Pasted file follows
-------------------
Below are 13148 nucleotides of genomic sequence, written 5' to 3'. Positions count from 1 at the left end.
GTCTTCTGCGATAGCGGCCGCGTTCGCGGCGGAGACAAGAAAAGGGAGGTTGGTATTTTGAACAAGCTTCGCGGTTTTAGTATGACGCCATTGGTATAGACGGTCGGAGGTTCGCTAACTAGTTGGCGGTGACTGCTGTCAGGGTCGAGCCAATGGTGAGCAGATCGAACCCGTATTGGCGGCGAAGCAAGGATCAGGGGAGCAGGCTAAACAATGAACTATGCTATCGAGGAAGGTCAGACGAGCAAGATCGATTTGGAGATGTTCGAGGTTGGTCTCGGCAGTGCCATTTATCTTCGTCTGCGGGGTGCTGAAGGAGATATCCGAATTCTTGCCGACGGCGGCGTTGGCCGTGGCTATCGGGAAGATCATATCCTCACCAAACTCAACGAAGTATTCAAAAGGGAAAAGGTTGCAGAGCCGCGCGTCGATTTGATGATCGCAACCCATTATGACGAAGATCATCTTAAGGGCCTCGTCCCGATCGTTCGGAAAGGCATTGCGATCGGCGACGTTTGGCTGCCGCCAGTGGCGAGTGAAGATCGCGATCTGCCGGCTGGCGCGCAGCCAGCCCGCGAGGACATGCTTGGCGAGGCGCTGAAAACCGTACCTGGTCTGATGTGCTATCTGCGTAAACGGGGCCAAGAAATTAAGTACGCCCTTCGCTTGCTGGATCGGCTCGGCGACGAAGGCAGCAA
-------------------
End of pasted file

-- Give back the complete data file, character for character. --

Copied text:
Below are 13148 nucleotides of genomic sequence, written 5' to 3'. Positions count from 1 at the left end.
GTCTTCTGCGATAGCGGCCGCGTTCGCGGCGGAGACAAGAAAAGGGAGGTTGGTATTTTGAACAAGCTTCGCGGTTTTAGTATGACGCCATTGGTATAGACGGTCGGAGGTTCGCTAACTAGTTGGCGGTGACTGCTGTCAGGGTCGAGCCAATGGTGAGCAGATCGAACCCGTATTGGCGGCGAAGCAAGGATCAGGGGAGCAGGCTAAACAATGAACTATGCTATCGAGGAAGGTCAGACGAGCAAGATCGATTTGGAGATGTTCGAGGTTGGTCTCGGCAGTGCCATTTATCTTCGTCTGCGGGGTGCTGAAGGAGATATCCGAATTCTTGCCGACGGCGGCGTTGGCCGTGGCTATCGGGAAGATCATATCCTCACCAAACTCAACGAAGTATTCAAAAGGGAAAAGGTTGCAGAGCCGCGCGTCGATTTGATGATCGCAACCCATTATGACGAAGATCATCTTAAGGGCCTCGTCCCGATCGTTCGGAAAGGCATTGCGATCGGCGACGTTTGGCTGCCGCCAGTGGCGAGTGAAGATCGCGATCTGCCGGCTGGCGCGCAGCCAGCCCGCGAGGACATGCTTGGCGAGGCGCTGAAAACCGTACCTGGTCTGATGTGCTATCTGCGTAAACGGGGCCAAGAAATTAAGTACGCCCTTCGCTTGCTGGATCGGCTCGGCGACGAAGGCAGCAA